This resource is part of a series of interactive, intergenerational ideas for engaging people in faith practices through worship and/or midweek gatherings, brought to you by Worship Ministries and Faith Formation Ministries as part of the Faith Practices Project.
Justice and mercy are the tangible expressions of loving our neighbors as God has loved us. They are the ways that we live like Jesus here and now, affirming the goodness of God’s image in others and anticipating the overflowing shalom—peace and flourishing—that characterizes God’s coming kingdom.
Below you’ll find a variety of intergenerational ideas on this faith practice. Choose from and then use the ideas to shape a summer series, plan a midweek gathering, weave into an all-ages small group study or house church gathering, and more.
There are so many ideas here that you probably won’t need them all. To help make choosing easier, we’ve organized them into three categories:
- Gather activities provide an introduction to the practice through reflection and connection.
- Grow experiences offer an opportunity to explore the practice in community in a way that can be repeated at home.
- Go resources encourage and equip participants to live out the practice.
For a list of other Scripture passages and songs you might also include during your gathering, see the Build-Your-Own Worship Service (or Series) on Justice and Mercy.
Doing and loving. Read Micah 6:8. Describe the practice of doing justice and loving mercy as tangible expressions (actions) of loving our neighbors as God has loved us. Invite everyone to keep those “justice” and “mercy” action words in mind as they listen to the story Room for Everyone by Naaz Khan. (If you prefer to watch a reading of the story, you’ll find a delightful video version of the author reading it here.) Where did you see justice and mercy being practiced in the story? Where do you see yourself in the story? How might God be calling you (and us all!) to “make room for everyone” in your church? Your community? Your country?
Read the picture book You Matter by Christian Robinson. What do you notice about who and what matter? Then read Genesis 1:26-28 from Scripture as a reminder of why all people and all creation matter. Provide small groups with large sheets of chart paper on which to create their own “_________ matter” lists. When finished, invite representatives (of all ages) from each group (include all ages) to read their list aloud to the full group. Tip: Read the lists as part of a prayer, acknowledging the ways and times we all fall short of practicing justice and mercy, and asking for the Holy Spirit’s help in living faithfully. Display the lists as a reminder that all matter.
Explore where God might be calling each of you to practice justice and mercy as you participate in a world cafe.
- Prearrange for several people (including children!) who are engaged in justice locally and/or globally to show and tell about their experiences, using the following questions as a guide: What are you learning? What is difficult? What brings joy? Where are you seeing God? How can others get involved? Note: For ideas of topics you might include and for more conversation starters, check out the #kidstalkjustice page by author Lisa Van Engen.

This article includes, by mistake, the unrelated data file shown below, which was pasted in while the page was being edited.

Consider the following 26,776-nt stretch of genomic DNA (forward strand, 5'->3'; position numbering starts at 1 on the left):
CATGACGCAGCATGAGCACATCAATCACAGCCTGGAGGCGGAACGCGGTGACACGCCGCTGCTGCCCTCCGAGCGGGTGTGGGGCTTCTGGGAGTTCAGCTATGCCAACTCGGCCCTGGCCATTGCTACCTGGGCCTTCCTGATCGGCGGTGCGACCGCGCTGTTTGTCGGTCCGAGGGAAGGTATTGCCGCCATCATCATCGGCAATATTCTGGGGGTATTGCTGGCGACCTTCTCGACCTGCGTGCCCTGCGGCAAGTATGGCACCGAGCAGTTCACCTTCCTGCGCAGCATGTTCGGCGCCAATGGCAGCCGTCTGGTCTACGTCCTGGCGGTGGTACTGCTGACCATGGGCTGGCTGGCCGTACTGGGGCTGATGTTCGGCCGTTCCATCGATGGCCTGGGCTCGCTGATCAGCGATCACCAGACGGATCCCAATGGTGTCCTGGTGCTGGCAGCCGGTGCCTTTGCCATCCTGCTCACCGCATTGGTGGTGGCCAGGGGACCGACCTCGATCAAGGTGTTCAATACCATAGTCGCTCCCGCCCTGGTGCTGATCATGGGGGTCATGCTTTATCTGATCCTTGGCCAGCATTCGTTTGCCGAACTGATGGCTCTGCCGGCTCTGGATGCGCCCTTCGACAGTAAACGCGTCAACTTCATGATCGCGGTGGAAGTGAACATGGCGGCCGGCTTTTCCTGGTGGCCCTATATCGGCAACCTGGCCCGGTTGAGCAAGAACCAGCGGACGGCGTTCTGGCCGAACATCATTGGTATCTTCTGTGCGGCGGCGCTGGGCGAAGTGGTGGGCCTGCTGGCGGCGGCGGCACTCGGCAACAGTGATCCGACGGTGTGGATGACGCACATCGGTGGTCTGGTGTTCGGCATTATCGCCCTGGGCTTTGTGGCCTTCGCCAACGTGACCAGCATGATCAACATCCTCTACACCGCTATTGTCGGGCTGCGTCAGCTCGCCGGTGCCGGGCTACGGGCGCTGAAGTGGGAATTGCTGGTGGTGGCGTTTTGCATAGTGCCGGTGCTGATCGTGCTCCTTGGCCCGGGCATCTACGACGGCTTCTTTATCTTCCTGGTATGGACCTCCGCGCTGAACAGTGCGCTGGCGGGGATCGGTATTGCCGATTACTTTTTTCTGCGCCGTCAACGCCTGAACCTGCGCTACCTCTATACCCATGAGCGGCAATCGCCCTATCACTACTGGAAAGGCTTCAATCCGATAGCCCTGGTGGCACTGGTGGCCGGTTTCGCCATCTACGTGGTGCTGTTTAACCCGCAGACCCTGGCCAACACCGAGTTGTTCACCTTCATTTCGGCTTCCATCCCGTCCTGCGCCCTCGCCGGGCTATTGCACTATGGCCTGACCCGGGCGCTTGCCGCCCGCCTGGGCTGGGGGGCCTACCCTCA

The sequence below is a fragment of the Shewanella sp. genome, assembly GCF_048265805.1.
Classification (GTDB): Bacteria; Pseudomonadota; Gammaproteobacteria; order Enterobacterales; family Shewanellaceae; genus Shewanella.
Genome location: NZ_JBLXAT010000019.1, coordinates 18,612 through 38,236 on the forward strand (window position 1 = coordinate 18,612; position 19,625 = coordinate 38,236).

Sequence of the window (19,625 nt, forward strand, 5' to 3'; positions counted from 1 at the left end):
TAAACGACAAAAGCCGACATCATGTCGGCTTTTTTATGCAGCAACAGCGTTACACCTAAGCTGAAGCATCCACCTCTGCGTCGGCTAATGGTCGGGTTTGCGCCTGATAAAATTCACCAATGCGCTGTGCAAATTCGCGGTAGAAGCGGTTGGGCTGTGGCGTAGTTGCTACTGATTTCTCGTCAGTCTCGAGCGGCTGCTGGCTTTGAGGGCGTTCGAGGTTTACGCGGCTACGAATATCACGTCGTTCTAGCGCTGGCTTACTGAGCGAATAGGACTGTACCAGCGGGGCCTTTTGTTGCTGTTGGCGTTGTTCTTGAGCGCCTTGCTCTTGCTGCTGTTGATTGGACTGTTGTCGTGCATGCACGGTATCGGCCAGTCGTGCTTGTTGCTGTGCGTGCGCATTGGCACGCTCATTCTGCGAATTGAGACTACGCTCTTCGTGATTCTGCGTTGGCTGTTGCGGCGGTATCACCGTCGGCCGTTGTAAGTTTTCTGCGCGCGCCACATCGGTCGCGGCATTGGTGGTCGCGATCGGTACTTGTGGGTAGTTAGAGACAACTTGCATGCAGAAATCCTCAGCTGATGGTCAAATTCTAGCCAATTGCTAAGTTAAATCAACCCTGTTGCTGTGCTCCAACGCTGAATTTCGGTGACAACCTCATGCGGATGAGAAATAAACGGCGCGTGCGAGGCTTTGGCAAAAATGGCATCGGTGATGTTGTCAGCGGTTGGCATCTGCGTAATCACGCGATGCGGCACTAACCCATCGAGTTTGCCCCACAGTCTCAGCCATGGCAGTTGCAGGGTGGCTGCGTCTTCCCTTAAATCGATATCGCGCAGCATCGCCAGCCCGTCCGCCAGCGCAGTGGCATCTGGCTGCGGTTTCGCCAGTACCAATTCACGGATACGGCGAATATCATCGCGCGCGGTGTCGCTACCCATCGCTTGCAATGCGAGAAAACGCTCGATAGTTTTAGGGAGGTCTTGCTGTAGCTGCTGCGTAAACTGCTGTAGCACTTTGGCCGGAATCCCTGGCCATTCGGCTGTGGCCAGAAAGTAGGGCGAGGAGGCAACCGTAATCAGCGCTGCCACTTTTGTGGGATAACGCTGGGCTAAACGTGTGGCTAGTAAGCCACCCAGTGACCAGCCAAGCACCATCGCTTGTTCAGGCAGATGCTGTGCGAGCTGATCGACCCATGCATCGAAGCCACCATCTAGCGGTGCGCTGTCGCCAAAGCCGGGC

- Set up a different station in the room for each presenter.
- Explain that all ages will travel for timed intervals to various stations around the room to learn more about some of the tangible ways in which we can practice justice and mercy.
End the activity with a prayer, acknowledging the ways in which we all fall short of ensuring justice and mercy for all, and asking the Spirit to nudge you toward loving your neighbor better (perhaps through something you just learned about during the world cafe!).
Retell and reflect. Provide each table group with a Bible and a container filled with various odds and ends from around the house, such as a tissue, fabric scraps, string, a piece of foil, rocks, pipe cleaners, toothpicks, clay, some Lego blocks, rubber bands, a small cup, paper, pencil, and so on.
Read the story of the good Samaritan from Luke 10:25-37. You may wish to read it twice, perhaps using an excellent children’s storybook Bible for one of the readings. Wonder about the story together in small groups, using questions like the following:
- Where did you see injustice in the story?
- Where did you see mercy?
- Why do you think Jesus told this story?
- Does this story remind you of anything about where and how we live today?
- When might this story be important to remember?
- How might you use the gathered items at your table to recreate a scene from the story? Do so together!
End with a table tour in which each small group can show and tell about their story scene, their conversation, and how they might live what they learned.
In the post Seeking Justice Inch by Inch: Practical Ways to Honor the Image of God in Everyone, Jill Benson describes how the image of a small frame helps her when she feels overwhelmed by the amount of injustice in the world and her ability to make a difference. Sharing her idea and providing each household with a small frame to take home may be a hopeful way to close your time together.
Send people home with faith practice resources they can use to continue the practices they’ve experienced during your time together. Some ideas:
- Link to the Bible Project’s video on Justice and their free 3-day Bible-reading plan on biblical justice.
- 5 Ways to Practice Justice and Mercy with Your Family—a free, printable resource for households with children. If your budget allows, you might tuck this resource into a copy of the book And Social Justice for All.
- Faith Practices: Holy Habits That Help Us Love God and Our Neighbor, Listen to the Spirit, and Become More Like Jesus—one booklet per person or household